"A Partnership on Steroids"
President Farvardin then spoke about the "deep and recently re-energized partnership" between Stevens and PSEG. He discussed the depth of Stevens partnership with PSEG as a pipeline for talent, stating that "more than 200 Stevens students have worked or are currently working at PSEG." He also thanked PSEG for its efforts in supporting CIESE since its creation in 1988, including its support this year for the pre-college program as well as a new PSEG-supported summer middle school program called "Energy Abounds" where 40 middle school students from underserved communities will learn about energy creation. "Generations of students have benefitted from your generosity," President Farvardin said. He expressed his hopes that this new partnership and all its initiatives would inspire even more, and become a "transformational model" used not only for Stevens and other industry partners, but for other universities across the country.
Ralph LaRossa '90, president and chief operating officer of PSEG, spoke next. He thanked both Paul Hoffman, president and chief executive officer of Liberty Science Center, and President Farvardin for their leadership in building partnerships with PSEG that enable the company to not only fulfill its strategic goals but also exceed them. He then described being impressed by the SU+RE House, stating that he would never forget the impact of superstorm Sandy on local communities. He also reaffirmed PSEG’s commitment to STEM education by sharing his hopes for the installation of the SU+RE House at Liberty Science Center: "When 700,000 kids walk through here and see [the SU+RE House], hopefully they’ll be as energized as I was to learn about science and math."
Jean Zu, dean of the Charles V. Schaefer, Jr. School of Engineering and Science spoke next, expressing her excitement of the "deep support" the Schaefer School is receiving from PSEG. She stated that is "very proud of the work [the Schaefer School] is doing in energy innovation," and expressed her hopes that the school will be able to do even more through this generous partnership. "PSEG is helping strengthen our faculty," she said, explaining that the grant made it possible to hire professor Jae Chul Kim from Massachusetts Institute of Technology to pursue his research in energy storage with Stevens. "Our partnership with PSEG will help Stevens continue pushing into new frontiers of knowledge, learning and scholarship. We’re so grateful to have such a partner and we look forward to many future collaborations and successes," she said.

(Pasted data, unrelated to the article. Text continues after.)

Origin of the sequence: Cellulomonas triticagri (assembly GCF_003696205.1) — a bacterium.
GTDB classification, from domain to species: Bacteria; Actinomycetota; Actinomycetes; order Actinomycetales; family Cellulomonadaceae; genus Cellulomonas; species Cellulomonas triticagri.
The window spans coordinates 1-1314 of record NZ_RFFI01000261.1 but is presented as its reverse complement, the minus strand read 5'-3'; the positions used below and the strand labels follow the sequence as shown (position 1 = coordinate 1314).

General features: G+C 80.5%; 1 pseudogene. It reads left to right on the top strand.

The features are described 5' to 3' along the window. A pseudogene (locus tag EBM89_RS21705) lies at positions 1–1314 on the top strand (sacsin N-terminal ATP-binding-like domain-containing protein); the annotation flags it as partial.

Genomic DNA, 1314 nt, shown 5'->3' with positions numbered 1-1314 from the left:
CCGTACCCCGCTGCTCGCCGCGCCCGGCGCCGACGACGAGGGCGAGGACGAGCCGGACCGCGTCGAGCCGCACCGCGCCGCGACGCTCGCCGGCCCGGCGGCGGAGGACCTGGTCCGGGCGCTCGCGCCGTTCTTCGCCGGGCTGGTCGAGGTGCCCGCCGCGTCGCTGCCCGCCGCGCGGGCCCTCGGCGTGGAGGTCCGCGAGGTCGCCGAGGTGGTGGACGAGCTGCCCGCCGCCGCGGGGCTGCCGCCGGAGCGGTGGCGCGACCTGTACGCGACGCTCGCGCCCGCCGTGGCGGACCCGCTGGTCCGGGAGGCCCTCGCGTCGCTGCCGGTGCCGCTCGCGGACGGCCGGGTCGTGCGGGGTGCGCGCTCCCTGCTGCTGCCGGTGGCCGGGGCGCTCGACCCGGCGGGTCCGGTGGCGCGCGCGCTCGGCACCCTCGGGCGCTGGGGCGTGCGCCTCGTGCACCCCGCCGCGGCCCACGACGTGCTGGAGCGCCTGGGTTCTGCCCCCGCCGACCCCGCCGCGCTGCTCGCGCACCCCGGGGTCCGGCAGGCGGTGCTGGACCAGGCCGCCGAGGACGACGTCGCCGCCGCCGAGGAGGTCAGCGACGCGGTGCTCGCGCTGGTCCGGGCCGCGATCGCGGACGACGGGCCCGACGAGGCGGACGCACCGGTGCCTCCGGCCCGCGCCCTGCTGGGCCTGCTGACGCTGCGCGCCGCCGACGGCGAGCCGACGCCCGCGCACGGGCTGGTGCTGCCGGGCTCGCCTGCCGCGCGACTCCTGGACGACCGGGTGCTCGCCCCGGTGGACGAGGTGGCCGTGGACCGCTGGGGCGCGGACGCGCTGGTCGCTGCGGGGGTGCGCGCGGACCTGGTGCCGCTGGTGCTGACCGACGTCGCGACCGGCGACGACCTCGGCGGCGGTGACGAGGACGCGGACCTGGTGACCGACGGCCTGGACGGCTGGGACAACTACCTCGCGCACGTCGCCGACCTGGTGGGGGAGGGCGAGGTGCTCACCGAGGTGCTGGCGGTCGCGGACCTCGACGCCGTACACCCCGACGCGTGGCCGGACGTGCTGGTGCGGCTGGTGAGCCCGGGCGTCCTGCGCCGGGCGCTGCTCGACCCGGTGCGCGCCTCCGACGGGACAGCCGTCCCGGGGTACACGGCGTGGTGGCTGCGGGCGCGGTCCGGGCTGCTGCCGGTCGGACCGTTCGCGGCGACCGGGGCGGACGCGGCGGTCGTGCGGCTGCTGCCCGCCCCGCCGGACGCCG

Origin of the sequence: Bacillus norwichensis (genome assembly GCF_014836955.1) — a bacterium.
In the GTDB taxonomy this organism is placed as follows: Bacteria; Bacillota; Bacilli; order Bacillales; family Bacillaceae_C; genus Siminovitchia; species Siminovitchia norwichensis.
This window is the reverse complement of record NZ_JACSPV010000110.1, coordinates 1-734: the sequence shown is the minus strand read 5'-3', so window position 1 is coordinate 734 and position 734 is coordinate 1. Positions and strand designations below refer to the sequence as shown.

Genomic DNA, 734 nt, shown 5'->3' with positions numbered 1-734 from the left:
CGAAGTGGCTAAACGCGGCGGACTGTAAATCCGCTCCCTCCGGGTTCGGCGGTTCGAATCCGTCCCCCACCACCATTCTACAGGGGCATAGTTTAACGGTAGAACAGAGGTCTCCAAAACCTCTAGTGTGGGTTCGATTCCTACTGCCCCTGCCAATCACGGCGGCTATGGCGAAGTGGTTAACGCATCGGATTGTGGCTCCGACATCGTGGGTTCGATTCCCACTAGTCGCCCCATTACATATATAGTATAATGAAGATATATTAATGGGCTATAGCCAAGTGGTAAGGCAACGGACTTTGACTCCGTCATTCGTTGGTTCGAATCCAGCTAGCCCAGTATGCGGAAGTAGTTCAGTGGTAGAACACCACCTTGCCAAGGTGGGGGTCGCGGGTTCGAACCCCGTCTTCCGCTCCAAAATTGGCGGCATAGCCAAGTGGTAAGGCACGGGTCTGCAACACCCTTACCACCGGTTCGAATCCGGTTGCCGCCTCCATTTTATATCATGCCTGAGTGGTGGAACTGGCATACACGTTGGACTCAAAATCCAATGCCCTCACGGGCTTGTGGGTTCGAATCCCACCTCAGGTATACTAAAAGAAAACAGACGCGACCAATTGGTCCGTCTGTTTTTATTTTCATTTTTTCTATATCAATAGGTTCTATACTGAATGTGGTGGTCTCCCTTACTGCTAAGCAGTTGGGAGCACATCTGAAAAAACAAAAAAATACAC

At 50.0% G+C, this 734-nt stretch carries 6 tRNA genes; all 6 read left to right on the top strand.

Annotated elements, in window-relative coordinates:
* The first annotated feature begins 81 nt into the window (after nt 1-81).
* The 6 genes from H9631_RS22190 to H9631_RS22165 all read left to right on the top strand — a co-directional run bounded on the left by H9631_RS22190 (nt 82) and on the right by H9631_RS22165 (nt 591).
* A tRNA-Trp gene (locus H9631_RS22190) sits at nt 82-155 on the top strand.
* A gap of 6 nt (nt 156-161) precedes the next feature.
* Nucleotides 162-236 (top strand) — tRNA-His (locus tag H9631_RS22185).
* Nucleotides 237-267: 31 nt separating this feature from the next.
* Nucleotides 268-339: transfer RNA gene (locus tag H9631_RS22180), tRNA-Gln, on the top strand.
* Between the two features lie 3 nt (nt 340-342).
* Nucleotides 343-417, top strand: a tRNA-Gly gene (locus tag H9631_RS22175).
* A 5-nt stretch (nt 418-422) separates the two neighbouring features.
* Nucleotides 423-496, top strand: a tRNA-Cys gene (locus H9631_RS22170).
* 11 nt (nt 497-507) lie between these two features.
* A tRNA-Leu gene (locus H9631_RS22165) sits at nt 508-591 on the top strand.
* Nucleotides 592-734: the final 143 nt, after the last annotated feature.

"The Power of Stevens"
Stevens assistant professor Stephanie Lee spoke next, describing her research in building lighter, safer, more powerful flexible batteries. "Imagine a world where installing solar panels is as easy as painting them on your roof," she said. She’s working to create them, and expressed gratitude at PSEG’s support and guidance. "In the silo of academia, it’s easy to lose touch with real-world applications," she said. "Connections and collaborations with industry partners like PSEG, solving real-world problems on the front lines, are invaluable in guiding the direction of academic research in order to achieve the highest level of impact."
Lastly, Stevens civil engineering senior Yonaida Brito spoke, explaining how support from companies like PSEG enabled her to succeed as a woman in STEM. "My family moved to the U.S. from the Dominican Republic when I was seven," she said. "We were very poor. My parents didn’t even finish high school. They struggled to make ends meet, but they wanted me to have everything they didn’t and prioritized my education." When she got accepted into Stevens, her family scraped together every penny to pay for her education, but after receiving scholarships from Stevens, "after freshman year, I never asked them them for a penny," she said. "In fact, due to internships at companies like HDR and Skanska, I was able to give back to them. It was at Stevens where I truly found myself." Now, as she’s about to graduate Stevens and begin working as a project engineer for Gilbane Building Company, she offered specific words of praise for PSEG: "Thank you for believing in the power of Stevens."
All in all, the event was a wonderful assertion of support between Stevens and PSEG, and a harbinger of even greater partnership to come.